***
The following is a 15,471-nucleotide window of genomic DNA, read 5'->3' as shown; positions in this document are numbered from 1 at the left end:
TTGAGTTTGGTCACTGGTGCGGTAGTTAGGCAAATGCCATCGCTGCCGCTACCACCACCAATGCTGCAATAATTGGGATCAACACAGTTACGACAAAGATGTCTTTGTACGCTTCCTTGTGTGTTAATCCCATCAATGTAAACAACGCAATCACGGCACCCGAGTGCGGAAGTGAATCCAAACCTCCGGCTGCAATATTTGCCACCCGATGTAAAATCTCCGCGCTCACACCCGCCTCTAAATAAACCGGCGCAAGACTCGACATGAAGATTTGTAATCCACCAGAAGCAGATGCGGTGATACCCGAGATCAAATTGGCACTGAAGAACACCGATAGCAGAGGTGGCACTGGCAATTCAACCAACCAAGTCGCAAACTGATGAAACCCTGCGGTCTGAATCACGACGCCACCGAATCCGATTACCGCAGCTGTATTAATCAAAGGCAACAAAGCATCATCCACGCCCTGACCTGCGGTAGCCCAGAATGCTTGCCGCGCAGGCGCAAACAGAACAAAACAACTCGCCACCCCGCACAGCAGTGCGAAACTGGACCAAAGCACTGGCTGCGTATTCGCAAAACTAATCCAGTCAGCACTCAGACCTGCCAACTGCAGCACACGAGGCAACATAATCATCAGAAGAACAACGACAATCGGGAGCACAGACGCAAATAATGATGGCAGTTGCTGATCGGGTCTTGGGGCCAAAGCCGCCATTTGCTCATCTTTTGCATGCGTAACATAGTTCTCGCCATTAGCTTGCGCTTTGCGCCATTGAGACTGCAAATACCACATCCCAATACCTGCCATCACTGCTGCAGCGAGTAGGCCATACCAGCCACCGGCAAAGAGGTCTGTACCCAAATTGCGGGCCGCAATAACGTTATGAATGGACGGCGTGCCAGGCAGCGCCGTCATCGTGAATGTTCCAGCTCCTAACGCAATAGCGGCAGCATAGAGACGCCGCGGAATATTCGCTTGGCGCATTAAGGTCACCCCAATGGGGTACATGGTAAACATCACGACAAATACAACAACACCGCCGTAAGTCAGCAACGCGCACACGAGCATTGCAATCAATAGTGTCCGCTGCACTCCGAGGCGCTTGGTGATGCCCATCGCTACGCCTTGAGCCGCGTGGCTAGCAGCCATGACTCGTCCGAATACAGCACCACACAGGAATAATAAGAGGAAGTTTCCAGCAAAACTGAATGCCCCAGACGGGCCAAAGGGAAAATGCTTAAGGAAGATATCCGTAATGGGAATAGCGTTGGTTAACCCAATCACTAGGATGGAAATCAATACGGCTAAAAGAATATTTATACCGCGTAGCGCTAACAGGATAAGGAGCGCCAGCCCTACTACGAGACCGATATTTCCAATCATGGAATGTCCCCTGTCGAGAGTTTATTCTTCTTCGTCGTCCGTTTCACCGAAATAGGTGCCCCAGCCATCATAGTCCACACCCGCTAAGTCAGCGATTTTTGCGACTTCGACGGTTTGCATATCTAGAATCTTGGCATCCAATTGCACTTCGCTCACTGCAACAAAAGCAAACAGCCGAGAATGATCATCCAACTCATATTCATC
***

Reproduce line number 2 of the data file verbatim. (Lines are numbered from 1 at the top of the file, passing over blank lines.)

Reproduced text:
TTGAGTTTGGTCACTGGTGCGGTAGTTAGGCAAATGCCATCGCTGCCGCTACCACCACCAATGCTGCAATAATTGGGATCAACACAGTTACGACAAAGATGTCTTTGTACGCTTCCTTGTGTGTTAATCCCATCAATGTAAACAACGCAATCACGGCACCCGAGTGCGGAAGTGAATCCAAACCTCCGGCTGCAATATTTGCCACCCGATGTAAAATCTCCGCGCTCACACCCGCCTCTAAATAAACCGGCGCAAGACTCGACATGAAGATTTGTAATCCACCAGAAGCAGATGCGGTGATACCCGAGATCAAATTGGCACTGAAGAACACCGATAGCAGAGGTGGCACTGGCAATTCAACCAACCAAGTCGCAAACTGATGAAACCCTGCGGTCTGAATCACGACGCCACCGAATCCGATTACCGCAGCTGTATTAATCAAAGGCAACAAAGCATCATCCACGCCCTGACCTGCGGTAGCCCAGAATGCTTGCCGCGCAGGCGCAAACAGAACAAAACAACTCGCCACCCCGCACAGCAGTGCGAAACTGGACCAAAGCACTGGCTGCGTATTCGCAAAACTAATCCAGTCAGCACTCAGACCTGCCAACTGCAGCACACGAGGCAACATAATCATCAGAAGAACAACGACAATCGGGAGCACAGACGCAAATAATGATGGCAGTTGCTGATCGGGTCTTGGGGCCAAAGCCGCCATTTGCTCATCTTTTGCATGCGTAACATAGTTCTCGCCATTAGCTTGCGCTTTGCGCCATTGAGACTGCAAATACCACATCCCAATACCTGCCATCACTGCTGCAGCGAGTAGGCCATACCAGCCACCGGCAAAGAGGTCTGTACCCAAATTGCGGGCCGCAATAACGTTATGAATGGACGGCGTGCCAGGCAGCGCCGTCATCGTGAATGTTCCAGCTCCTAACGCAATAGCGGCAGCATAGAGACGCCGCGGAATATTCGCTTGGCGCATTAAGGTCACCCCAATGGGGTACATGGTAAACATCACGACAAATACAACAACACCGCCGTAAGTCAGCAACGCGCACACGAGCATTGCAATCAATAGTGTCCGCTGCACTCCGAGGCGCTTGGTGATGCCCATCGCTACGCCTTGAGCCGCGTGGCTAGCAGCCATGACTCGTCCGAATACAGCACCACACAGGAATAATAAGAGGAAGTTTCCAGCAAAACTGAATGCCCCAGACGGGCCAAAGGGAAAATGCTTAAGGAAGATATCCGTAATGGGAATAGCGTTGGTTAACCCAATCACTAGGATGGAAATCAATACGGCTAAAAGAATATTTATACCGCGTAGCGCTAACAGGATAAGGAGCGCCAGCCCTACTACGAGACCGATATTTCCAATCATGGAATGTCCCCTGTCGAGAGTTTATTCTTCTTCGTCGTCCGTTTCACCGAAATAGGTGCCCCAGCCATCATAGTCCACACCCGCTAAGTCAGCGATTTTTGCGACTTCGACGGTTTGCATATCTAGAATCTTGGCATCCAATTGCACTTCGCTCACTGCAACAAAAGCAAACAGCCGAGAATGATCATCCAACTCATATTCATC